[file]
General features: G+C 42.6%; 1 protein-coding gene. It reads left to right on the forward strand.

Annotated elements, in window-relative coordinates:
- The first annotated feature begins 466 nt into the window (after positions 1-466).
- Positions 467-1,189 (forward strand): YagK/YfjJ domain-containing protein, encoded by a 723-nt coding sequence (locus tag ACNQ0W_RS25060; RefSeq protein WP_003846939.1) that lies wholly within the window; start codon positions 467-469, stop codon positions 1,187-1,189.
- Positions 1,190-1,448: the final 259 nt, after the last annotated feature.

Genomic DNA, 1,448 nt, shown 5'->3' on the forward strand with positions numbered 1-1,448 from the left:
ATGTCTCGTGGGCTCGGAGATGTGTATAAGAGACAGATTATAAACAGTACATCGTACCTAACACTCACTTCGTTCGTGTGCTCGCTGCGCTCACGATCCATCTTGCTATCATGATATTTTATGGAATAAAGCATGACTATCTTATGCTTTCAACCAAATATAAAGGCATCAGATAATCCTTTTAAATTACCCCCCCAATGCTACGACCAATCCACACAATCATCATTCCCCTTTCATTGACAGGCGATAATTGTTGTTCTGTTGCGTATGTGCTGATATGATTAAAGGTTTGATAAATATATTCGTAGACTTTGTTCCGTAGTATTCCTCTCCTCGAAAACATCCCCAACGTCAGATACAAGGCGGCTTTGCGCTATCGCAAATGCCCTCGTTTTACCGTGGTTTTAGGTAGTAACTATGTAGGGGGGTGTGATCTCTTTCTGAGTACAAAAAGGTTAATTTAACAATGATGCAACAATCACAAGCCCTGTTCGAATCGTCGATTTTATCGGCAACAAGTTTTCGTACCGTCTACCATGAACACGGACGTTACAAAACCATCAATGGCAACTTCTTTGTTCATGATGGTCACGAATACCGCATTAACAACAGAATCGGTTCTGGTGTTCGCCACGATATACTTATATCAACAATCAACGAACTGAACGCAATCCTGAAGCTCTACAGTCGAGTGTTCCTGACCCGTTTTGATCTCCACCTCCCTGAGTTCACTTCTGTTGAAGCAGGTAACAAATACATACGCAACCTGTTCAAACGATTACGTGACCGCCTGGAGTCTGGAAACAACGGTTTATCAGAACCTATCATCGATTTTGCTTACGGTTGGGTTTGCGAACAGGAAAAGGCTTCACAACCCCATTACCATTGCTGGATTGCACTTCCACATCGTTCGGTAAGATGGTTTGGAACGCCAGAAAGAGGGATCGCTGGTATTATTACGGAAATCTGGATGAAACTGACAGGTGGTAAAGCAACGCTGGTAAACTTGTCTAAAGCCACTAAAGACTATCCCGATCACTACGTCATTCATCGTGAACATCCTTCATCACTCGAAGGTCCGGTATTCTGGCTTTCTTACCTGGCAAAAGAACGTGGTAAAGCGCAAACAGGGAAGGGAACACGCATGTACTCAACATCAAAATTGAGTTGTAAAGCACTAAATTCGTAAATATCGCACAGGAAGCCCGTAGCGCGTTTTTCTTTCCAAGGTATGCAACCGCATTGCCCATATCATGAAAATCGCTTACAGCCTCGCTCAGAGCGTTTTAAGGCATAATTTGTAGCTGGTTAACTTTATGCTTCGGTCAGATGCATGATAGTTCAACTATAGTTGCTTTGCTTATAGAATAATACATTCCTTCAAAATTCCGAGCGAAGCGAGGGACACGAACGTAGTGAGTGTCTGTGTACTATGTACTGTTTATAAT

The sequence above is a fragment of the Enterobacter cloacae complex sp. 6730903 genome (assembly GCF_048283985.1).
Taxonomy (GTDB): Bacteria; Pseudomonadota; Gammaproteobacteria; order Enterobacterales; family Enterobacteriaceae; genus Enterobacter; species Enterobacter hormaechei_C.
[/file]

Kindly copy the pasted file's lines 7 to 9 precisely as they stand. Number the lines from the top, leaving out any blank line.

ATGTCTCGTGGGCTCGGAGATGTGTATAAGAGACAGATTATAAACAGTACATCGTACCTAACACTCACTTCGTTCGTGTGCTCGCTGCGCTCACGATCCATCTTGCTATCATGATATTTTATGGAATAAAGCATGACTATCTTATGCTTTCAACCAAATATAAAGGCATCAGATAATCCTTTTAAATTACCCCCCCAATGCTACGACCAATCCACACAATCATCATTCCCCTTTCATTGACAGGCGATAATTGTTGTTCTGTTGCGTATGTGCTGATATGATTAAAGGTTTGATAAATATATTCGTAGACTTTGTTCCGTAGTATTCCTCTCCTCGAAAACATCCCCAACGTCAGATACAAGGCGGCTTTGCGCTATCGCAAATGCCCTCGTTTTACCGTGGTTTTAGGTAGTAACTATGTAGGGGGGTGTGATCTCTTTCTGAGTACAAAAAGGTTAATTTAACAATGATGCAACAATCACAAGCCCTGTTCGAATCGTCGATTTTATCGGCAACAAGTTTTCGTACCGTCTACCATGAACACGGACGTTACAAAACCATCAATGGCAACTTCTTTGTTCATGATGGTCACGAATACCGCATTAACAACAGAATCGGTTCTGGTGTTCGCCACGATATACTTATATCAACAATCAACGAACTGAACGCAATCCTGAAGCTCTACAGTCGAGTGTTCCTGACCCGTTTTGATCTCCACCTCCCTGAGTTCACTTCTGTTGAAGCAGGTAACAAATACATACGCAACCTGTTCAAACGATTACGTGACCGCCTGGAGTCTGGAAACAACGGTTTATCAGAACCTATCATCGATTTTGCTTACGGTTGGGTTTGCGAACAGGAAAAGGCTTCACAACCCCATTACCATTGCTGGATTGCACTTCCACATCGTTCGGTAAGATGGTTTGGAACGCCAGAAAGAGGGATCGCTGGTATTATTACGGAAATCTGGATGAAACTGACAGGTGGTAAAGCAACGCTGGTAAACTTGTCTAAAGCCACTAAAGACTATCCCGATCACTACGTCATTCATCGTGAACATCCTTCATCACTCGAAGGTCCGGTATTCTGGCTTTCTTACCTGGCAAAAGAACGTGGTAAAGCGCAAACAGGGAAGGGAACACGCATGTACTCAACATCAAAATTGAGTTGTAAAGCACTAAATTCGTAAATATCGCACAGGAAGCCCGTAGCGCGTTTTTCTTTCCAAGGTATGCAACCGCATTGCCCATATCATGAAAATCGCTTACAGCCTCGCTCAGAGCGTTTTAAGGCATAATTTGTAGCTGGTTAACTTTATGCTTCGGTCAGATGCATGATAGTTCAACTATAGTTGCTTTGCTTATAGAATAATACATTCCTTCAAAATTCCGAGCGAAGCGAGGGACACGAACGTAGTGAGTGTCTGTGTACTATGTACTGTTTATAAT

The sequence above is a fragment of the Enterobacter cloacae complex sp. 6730903 genome (assembly GCF_048283985.1).
Taxonomy (GTDB): Bacteria; Pseudomonadota; Gammaproteobacteria; order Enterobacterales; family Enterobacteriaceae; genus Enterobacter; species Enterobacter hormaechei_C.